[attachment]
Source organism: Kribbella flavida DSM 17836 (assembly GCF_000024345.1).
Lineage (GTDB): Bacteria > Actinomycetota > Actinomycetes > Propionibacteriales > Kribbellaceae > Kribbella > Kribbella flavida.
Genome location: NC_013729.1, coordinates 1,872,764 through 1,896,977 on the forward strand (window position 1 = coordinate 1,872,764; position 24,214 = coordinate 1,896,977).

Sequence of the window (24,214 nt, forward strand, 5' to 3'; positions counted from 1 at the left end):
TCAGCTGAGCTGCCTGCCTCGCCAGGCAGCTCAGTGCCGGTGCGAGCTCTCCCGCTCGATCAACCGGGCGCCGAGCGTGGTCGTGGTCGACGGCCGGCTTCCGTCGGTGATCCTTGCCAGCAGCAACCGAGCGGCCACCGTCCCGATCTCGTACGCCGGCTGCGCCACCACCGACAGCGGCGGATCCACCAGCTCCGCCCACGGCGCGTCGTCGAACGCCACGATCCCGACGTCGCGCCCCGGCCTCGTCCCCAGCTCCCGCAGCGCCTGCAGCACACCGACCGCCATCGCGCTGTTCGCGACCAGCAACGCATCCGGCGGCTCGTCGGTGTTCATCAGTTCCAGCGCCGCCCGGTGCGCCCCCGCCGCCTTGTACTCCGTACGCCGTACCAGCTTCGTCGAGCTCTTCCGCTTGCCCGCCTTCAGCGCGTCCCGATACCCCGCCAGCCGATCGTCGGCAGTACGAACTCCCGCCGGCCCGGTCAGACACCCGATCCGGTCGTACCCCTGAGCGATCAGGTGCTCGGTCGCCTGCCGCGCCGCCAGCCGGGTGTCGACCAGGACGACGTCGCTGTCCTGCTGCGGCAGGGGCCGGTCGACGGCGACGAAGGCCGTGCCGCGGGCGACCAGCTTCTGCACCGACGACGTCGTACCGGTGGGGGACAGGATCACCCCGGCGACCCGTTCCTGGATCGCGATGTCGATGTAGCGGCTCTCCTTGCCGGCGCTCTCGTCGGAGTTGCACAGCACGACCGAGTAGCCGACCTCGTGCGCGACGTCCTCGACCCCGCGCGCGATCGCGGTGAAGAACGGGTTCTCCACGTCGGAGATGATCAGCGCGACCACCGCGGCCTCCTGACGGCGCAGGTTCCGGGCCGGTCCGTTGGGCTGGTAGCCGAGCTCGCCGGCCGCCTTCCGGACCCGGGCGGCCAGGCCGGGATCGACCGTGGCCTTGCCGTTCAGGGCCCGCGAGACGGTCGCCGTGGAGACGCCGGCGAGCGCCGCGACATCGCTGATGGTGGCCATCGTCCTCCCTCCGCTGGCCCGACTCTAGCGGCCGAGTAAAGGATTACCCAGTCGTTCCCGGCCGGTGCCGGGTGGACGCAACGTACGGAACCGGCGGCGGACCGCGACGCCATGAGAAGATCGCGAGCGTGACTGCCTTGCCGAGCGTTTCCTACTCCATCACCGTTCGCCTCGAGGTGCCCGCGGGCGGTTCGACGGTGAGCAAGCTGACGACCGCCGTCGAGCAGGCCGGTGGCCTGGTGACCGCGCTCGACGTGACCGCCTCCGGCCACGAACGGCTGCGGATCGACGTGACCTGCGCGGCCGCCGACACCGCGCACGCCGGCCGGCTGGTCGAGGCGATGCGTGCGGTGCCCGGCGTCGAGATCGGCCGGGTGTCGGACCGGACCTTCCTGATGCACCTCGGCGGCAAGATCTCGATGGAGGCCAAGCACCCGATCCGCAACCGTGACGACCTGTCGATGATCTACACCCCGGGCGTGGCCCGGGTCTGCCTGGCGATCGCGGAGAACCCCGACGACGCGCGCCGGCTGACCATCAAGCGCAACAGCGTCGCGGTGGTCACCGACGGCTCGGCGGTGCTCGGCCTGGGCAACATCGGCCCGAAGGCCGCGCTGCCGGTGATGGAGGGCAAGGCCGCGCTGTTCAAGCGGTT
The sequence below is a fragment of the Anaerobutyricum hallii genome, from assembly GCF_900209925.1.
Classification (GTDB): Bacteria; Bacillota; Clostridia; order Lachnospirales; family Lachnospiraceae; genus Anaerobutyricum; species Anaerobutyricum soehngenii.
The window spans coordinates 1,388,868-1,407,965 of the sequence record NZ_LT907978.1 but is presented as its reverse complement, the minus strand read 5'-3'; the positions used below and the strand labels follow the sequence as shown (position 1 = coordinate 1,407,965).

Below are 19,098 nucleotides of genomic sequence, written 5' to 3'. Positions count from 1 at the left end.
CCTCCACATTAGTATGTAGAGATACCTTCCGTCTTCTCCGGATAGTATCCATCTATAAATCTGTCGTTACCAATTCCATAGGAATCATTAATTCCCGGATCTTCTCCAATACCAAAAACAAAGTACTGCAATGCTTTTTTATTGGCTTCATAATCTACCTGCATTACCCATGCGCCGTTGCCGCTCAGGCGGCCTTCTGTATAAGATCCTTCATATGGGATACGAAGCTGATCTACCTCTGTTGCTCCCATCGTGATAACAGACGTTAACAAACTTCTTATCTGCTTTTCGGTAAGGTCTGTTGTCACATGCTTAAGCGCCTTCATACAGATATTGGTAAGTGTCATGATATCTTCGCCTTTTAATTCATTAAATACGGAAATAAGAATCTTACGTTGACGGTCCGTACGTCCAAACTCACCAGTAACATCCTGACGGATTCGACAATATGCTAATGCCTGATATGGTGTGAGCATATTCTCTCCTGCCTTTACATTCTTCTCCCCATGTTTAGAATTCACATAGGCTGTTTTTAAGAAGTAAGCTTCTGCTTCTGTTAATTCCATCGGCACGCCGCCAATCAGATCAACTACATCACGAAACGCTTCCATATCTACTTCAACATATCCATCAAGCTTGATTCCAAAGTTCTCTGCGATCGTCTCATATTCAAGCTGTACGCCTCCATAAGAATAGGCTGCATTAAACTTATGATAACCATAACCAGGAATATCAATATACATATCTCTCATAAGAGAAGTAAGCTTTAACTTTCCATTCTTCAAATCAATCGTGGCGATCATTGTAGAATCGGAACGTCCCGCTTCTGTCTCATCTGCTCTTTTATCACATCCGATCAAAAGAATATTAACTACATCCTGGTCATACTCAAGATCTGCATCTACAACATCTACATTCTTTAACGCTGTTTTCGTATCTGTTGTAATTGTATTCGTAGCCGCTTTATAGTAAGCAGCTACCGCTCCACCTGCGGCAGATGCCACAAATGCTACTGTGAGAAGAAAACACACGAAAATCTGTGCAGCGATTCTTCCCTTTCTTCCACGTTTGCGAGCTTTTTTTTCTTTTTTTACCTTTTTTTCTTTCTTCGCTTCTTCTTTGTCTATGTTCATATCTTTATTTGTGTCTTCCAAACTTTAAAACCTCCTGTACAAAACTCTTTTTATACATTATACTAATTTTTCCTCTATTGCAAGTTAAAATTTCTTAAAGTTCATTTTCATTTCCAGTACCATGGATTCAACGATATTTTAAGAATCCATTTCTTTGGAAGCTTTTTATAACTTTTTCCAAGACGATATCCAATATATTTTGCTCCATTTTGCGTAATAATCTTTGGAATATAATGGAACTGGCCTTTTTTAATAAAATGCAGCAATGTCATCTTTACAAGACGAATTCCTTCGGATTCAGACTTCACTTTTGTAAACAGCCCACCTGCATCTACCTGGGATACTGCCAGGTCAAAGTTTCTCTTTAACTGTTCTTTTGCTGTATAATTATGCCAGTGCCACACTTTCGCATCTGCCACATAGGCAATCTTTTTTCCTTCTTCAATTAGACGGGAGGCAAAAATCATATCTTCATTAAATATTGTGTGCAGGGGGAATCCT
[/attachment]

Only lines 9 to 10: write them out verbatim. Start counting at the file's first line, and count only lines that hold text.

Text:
Below are 19,098 nucleotides of genomic sequence, written 5' to 3'. Positions count from 1 at the left end.
CCTCCACATTAGTATGTAGAGATACCTTCCGTCTTCTCCGGATAGTATCCATCTATAAATCTGTCGTTACCAATTCCATAGGAATCATTAATTCCCGGATCTTCTCCAATACCAAAAACAAAGTACTGCAATGCTTTTTTATTGGCTTCATAATCTACCTGCATTACCCATGCGCCGTTGCCGCTCAGGCGGCCTTCTGTATAAGATCCTTCATATGGGATACGAAGCTGATCTACCTCTGTTGCTCCCATCGTGATAACAGACGTTAACAAACTTCTTATCTGCTTTTCGGTAAGGTCTGTTGTCACATGCTTAAGCGCCTTCATACAGATATTGGTAAGTGTCATGATATCTTCGCCTTTTAATTCATTAAATACGGAAATAAGAATCTTACGTTGACGGTCCGTACGTCCAAACTCACCAGTAACATCCTGACGGATTCGACAATATGCTAATGCCTGATATGGTGTGAGCATATTCTCTCCTGCCTTTACATTCTTCTCCCCATGTTTAGAATTCACATAGGCTGTTTTTAAGAAGTAAGCTTCTGCTTCTGTTAATTCCATCGGCACGCCGCCAATCAGATCAACTACATCACGAAACGCTTCCATATCTACTTCAACATATCCATCAAGCTTGATTCCAAAGTTCTCTGCGATCGTCTCATATTCAAGCTGTACGCCTCCATAAGAATAGGCTGCATTAAACTTATGATAACCATAACCAGGAATATCAATATACATATCTCTCATAAGAGAAGTAAGCTTTAACTTTCCATTCTTCAAATCAATCGTGGCGATCATTGTAGAATCGGAACGTCCCGCTTCTGTCTCATCTGCTCTTTTATCACATCCGATCAAAAGAATATTAACTACATCCTGGTCATACTCAAGATCTGCATCTACAACATCTACATTCTTTAACGCTGTTTTCGTATCTGTTGTAATTGTATTCGTAGCCGCTTTATAGTAAGCAGCTACCGCTCCACCTGCGGCAGATGCCACAAATGCTACTGTGAGAAGAAAACACACGAAAATCTGTGCAGCGATTCTTCCCTTTCTTCCACGTTTGCGAGCTTTTTTTTCTTTTTTTACCTTTTTTTCTTTCTTCGCTTCTTCTTTGTCTATGTTCATATCTTTATTTGTGTCTTCCAAACTTTAAAACCTCCTGTACAAAACTCTTTTTATACATTATACTAATTTTTCCTCTATTGCAAGTTAAAATTTCTTAAAGTTCATTTTCATTTCCAGTACCATGGATTCAACGATATTTTAAGAATCCATTTCTTTGGAAGCTTTTTATAACTTTTTCCAAGACGATATCCAATATATTTTGCTCCATTTTGCGTAATAATCTTTGGAATATAATGGAACTGGCCTTTTTTAATAAAATGCAGCAATGTCATCTTTACAAGACGAATTCCTTCGGATTCAGACTTCACTTTTGTAAACAGCCCACCTGCATCTACCTGGGATACTGCCAGGTCAAAGTTTCTCTTTAACTGTTCTTTTGCTGTATAATTATGCCAGTGCCACACTTTCGCATCTGCCACATAGGCAATCTTTTTTCCTTCTTCAATTAGACGGGAGGCAAAAATCATATCTTCATTAAATATTGTGTGCAGGGGGAATCCT